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ECU'S "HANDSPRINGS TO LEARNING" PUTS STUDENTS ON CUTTING EDGE
(Sept. 7, 2000)
— College professors might be wary of students bringing gift, but what about when it's the other way around?
The students in an "Introduction to Information Processing Technology" class at East Carolina University each received a box packed with a brand new, handheld computer and variety of components when they arrived at class on Thursday (Sept. 7).
Their professor, Dr. Shelia Tucker, did the honors, handing out the boxes as the starting point for ECU's "Handsprings to Learning" initiative.
The project is designed to enhance the teaching and learning process with handheld computers that let faculty and students communicate and share academic information at anytime and at anyplace.
Dr. David Watkins, a special assistant for information resources in the ECU Division of Academic Affairs, said, "the students will use the computers as part of their course experience." He said the students would be on the cutting edge with the use of technology.
"They can do the same kinds of things on the handheld computers that they could do on a notebook computer. Each of the 17 students in the class received a Handspring Visor, a small pocket or palm size instrument. The students will use the computers throughout the semester to check the content for their course, read e-mails, browse the Internet, read electronic books and journals, and maintain calendars and schedules. The goal is to learn just how well these small devices serve as an academic tool. Periodic checks will be made during the semester.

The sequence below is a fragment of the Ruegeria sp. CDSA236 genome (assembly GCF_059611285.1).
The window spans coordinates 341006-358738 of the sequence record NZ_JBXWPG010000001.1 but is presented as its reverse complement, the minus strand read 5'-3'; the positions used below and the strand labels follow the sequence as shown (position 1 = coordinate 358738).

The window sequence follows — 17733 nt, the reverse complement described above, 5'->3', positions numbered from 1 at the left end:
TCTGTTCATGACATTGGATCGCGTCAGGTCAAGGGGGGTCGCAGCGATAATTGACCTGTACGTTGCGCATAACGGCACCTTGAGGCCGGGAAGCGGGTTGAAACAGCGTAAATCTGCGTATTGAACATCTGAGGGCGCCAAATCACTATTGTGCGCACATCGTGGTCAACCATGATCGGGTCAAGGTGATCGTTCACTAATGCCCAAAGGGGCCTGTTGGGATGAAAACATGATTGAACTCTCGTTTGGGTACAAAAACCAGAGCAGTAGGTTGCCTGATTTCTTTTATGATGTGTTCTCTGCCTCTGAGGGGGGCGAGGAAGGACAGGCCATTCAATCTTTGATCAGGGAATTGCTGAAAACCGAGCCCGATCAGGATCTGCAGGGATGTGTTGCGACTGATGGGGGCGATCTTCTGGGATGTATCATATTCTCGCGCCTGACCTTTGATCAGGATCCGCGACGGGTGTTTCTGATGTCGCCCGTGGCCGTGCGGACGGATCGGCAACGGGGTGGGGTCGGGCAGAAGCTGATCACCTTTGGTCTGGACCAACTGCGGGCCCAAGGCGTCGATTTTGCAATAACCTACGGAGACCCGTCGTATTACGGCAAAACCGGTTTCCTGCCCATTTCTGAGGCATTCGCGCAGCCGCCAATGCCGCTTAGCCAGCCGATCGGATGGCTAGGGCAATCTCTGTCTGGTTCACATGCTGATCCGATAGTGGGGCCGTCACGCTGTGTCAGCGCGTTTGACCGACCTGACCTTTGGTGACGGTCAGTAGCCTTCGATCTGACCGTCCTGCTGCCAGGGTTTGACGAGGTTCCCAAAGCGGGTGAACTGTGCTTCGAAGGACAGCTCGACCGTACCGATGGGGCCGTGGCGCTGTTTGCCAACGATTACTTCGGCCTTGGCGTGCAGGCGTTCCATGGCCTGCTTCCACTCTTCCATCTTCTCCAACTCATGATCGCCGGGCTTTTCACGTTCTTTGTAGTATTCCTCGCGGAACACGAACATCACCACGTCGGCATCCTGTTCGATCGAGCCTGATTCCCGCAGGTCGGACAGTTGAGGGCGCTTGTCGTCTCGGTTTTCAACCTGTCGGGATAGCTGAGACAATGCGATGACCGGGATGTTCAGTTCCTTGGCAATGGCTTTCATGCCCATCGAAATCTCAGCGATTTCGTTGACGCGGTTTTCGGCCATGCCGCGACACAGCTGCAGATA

Afterwards, the participating faculty will develop a list of "best practices" for use of the handheld computers in future courses. Tucker's class is taught through the School of Education in the Department of Business, Vocational and Technology Education.
Two other courses in the School of Industry and Technology are distributing computers to their classes. About 70 student in all will receive the handheld computers this fall. Included in the package was modem, a backup module, extra memory, software and cradles that will allow the handheld computers to be connected to larger desktop systems.
The class on Thursday is composed of students who are enrolled as Teaching Fellows. The students are studying to become classroom teachers. They each receive $5,000 from the state each year to pay for their college education. Watkins describes the project that gives computers to students as unique.
"I don't know of any other campuses doing this in the way that we are doing it here," said Watkins. He said the project began when a small group of faculty and administrators decided that handheld computers were among the next generation of tools that need to be explored in education.
To support the system, he said ECU plans to build a wireless network that would permit the handheld units to go online by simply pointing the machine's infrared beam at a signal source. The Handsprings to Learning project is funded by ECU. Each computer is valued from $150 to $250 depending on the number of modules that are installed. The Handspring Co. that makes the Visor provides technical support for the project.
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